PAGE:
Josh Azouz is a fricking brill writer (The Mikvah Project! The terrifyingly stirring, powerful Buggy Baby!!). Ned Bennett is a fricking incredible director (Pomona! Buggy Baby!! An Octo-blummin-roon!!!). Any NYT member working under such an edgy, exciting, daring duo is likely to be hitching a ride on a wild rollercoaster of surreality, invention and novelty.
And Victoria’s Knickers, premiering at Soho Theatre, fits the bill exactly. Loosely based on a true story of Edward Jones (played here by Jamie Ankrah), who apparently broke into Buckingham Palace multiple times between 1838 (aged only 14) and 1841, the rumours were that he stole both into Victoria’s own bedroom and, sensationally, her undergarments.
Azouz takes the premise and runs with it (what would a teenager and a young queen do in a bedroom together?) to dish out a sordid tale of forbidden romance (think Anakin/Padme vibes) chock full of both anachronisms and attitude. It’s the classic tale of rags colliding with riches, of “grass is always greener”.
It’s also ridiculous and funny. The NYT company are on a grand and impressive form – especially Alice Vilanculo’s central performance as Victoria, regal yet slowly hinting at a constant sense of discomfort with her position, not asked for, inherited without consultation. One great scene during her coronation sees a paper crown dumped in front of her, token, irrelevant and meaningless. For working-class urchin boy Jones the crown means freedom, for the queen it means confinement.
The music, courtesy of Chris Cookson is catchy and tuneful, marvellously mixing styles (with a stand-out vocal performance from Oseloka Obi), while an ad-hoc rendition of “No Diggity” is spades of fun.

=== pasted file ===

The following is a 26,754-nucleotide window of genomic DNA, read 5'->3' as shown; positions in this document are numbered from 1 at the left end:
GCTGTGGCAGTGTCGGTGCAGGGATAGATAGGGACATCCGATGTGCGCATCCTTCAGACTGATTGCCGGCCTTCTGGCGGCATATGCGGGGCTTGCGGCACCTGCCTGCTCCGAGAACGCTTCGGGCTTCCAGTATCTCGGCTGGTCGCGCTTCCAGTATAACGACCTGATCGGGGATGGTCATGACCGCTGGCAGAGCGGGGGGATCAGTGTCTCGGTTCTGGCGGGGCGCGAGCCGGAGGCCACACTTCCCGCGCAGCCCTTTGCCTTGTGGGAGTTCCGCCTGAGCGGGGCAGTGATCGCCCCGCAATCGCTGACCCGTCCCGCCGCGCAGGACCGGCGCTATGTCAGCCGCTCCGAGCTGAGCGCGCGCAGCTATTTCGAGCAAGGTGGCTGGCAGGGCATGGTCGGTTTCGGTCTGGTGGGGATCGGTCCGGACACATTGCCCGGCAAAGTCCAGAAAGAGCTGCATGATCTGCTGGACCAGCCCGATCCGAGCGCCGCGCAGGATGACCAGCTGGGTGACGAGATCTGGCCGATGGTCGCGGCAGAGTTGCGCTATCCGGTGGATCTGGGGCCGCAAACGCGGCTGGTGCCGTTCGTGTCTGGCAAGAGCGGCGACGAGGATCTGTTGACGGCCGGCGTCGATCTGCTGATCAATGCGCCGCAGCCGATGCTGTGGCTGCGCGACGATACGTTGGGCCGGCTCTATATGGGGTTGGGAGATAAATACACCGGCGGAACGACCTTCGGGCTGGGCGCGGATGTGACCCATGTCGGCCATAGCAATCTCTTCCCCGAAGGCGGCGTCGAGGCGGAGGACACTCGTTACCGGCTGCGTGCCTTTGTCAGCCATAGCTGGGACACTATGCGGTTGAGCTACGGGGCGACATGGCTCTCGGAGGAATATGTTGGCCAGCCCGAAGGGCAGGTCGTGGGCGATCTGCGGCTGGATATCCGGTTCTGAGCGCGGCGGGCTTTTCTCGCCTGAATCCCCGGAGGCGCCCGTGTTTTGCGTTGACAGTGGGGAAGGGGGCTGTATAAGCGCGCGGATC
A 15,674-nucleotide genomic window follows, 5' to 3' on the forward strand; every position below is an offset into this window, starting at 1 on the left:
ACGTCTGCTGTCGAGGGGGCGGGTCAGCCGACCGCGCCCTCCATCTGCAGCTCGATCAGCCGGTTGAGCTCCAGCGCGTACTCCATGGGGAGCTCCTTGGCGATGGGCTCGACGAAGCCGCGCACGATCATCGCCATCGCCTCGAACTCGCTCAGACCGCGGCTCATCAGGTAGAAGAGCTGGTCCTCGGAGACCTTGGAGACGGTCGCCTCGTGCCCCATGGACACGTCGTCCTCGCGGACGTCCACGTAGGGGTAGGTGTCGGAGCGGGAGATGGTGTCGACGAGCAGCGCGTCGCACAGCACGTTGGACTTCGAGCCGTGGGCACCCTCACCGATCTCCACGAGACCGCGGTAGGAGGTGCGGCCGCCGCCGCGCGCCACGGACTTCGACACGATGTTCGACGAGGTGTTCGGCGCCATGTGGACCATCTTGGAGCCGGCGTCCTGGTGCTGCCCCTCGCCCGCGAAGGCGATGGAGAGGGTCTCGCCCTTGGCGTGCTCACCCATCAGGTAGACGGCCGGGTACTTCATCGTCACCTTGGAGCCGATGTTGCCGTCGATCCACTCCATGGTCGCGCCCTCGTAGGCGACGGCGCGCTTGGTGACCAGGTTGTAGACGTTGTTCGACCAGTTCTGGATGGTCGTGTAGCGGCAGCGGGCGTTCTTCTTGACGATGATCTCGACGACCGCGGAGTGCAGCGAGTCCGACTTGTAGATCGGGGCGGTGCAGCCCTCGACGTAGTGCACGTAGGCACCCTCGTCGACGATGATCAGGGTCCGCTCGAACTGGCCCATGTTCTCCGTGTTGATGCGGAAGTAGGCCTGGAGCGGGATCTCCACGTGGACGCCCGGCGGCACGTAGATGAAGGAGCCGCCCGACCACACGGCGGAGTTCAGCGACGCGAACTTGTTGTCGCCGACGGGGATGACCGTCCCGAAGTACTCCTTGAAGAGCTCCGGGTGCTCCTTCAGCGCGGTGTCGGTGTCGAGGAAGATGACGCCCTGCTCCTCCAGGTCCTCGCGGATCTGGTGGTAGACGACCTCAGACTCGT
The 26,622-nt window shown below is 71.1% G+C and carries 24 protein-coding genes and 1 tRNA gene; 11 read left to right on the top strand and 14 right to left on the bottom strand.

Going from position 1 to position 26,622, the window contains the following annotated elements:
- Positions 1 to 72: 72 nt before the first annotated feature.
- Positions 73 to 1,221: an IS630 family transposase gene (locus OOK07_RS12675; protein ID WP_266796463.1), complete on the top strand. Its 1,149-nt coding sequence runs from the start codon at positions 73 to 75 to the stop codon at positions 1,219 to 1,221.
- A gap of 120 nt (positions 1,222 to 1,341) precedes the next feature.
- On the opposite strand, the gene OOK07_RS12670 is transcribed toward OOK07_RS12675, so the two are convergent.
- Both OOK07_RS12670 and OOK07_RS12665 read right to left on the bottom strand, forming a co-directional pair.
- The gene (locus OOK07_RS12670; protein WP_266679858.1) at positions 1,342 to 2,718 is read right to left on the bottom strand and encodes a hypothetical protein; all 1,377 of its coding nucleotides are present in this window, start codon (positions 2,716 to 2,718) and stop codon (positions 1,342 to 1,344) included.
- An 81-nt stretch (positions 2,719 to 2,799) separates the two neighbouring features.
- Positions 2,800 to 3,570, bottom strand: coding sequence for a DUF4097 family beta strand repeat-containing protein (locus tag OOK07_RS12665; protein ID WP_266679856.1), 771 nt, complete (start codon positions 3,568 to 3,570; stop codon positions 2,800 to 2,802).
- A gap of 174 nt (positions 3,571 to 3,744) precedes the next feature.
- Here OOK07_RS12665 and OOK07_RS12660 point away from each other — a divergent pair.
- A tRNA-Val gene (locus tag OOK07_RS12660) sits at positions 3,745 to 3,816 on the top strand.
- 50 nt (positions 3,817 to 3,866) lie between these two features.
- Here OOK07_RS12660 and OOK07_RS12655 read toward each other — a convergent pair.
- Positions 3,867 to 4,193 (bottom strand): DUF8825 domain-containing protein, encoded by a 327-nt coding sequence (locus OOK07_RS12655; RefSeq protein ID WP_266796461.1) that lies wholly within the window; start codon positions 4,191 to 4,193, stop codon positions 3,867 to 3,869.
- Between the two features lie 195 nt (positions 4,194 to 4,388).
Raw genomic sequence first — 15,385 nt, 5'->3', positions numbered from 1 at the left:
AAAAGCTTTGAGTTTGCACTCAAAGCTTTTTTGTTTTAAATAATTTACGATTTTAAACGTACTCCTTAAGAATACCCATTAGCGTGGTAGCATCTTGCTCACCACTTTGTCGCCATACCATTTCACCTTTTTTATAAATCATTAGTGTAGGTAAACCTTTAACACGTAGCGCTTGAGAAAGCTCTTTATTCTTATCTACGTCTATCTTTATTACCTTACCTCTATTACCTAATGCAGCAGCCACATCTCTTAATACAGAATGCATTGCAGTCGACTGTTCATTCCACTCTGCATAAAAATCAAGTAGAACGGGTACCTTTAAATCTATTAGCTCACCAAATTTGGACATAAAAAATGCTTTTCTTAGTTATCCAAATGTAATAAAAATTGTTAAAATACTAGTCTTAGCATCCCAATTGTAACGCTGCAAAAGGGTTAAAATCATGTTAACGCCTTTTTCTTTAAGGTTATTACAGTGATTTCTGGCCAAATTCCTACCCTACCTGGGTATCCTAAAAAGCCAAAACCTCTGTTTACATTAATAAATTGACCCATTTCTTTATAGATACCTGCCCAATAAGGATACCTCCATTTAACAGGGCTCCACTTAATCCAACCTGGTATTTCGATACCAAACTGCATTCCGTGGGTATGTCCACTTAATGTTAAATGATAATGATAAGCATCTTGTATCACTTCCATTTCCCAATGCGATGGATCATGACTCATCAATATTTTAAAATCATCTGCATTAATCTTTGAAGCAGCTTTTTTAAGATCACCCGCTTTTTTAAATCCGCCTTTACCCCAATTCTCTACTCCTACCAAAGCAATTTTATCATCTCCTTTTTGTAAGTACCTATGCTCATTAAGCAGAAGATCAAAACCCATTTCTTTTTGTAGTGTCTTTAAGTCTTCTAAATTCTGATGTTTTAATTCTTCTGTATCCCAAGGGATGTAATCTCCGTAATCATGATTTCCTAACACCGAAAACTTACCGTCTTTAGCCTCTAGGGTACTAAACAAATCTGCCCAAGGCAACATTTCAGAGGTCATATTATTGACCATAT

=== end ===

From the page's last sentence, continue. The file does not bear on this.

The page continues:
The problem is, Azouz’s premise doesn’t have the necessary bite. Buggy Baby worked so profoundly because it was based in the here and now, taking the reality of displaced immigrants and transforming it into an unsettling surreality. Victoria’s Knickers, already a surreal concept, just becomes, well, even more surreal. Victoria’s Knickers starts to feel toothless – only the sudden execution of one character’s family member gives the show a sense of emotional weight.
Bennett’s direction always has a bubbling undercurrent of violence, of creeping dread. He finds the absurdity in horror and the horror in absurdity. The same is true here, with chainsaws, gimp masks, eyeball gauging and cock-fighting – not likely for the faint of heart. Jess Bernberg matches Bennett’s ambition keenly, with the stage constantly awash with bright, bold colouration. 19th century England as seen through a kaleidoscope. But while there’s certainly a degree of shock, because Azouz’s play never feels like it has the same intensity of Bennett’s other work, it never gels as cleanly.
There’s a strong start down a brilliant path here, and with more work, the play could be something genuinely inspired. The cast performs adeptly, with a sense of playful joy at being able to brandish one-liners and witty retorts. It does amount to a genuinely enjoyable experience. But by the same token, it could have amounted to more.
Victoria’s Knickers is on at the Soho Theatre until 10th November. Tickets start at £11.00 and are available here.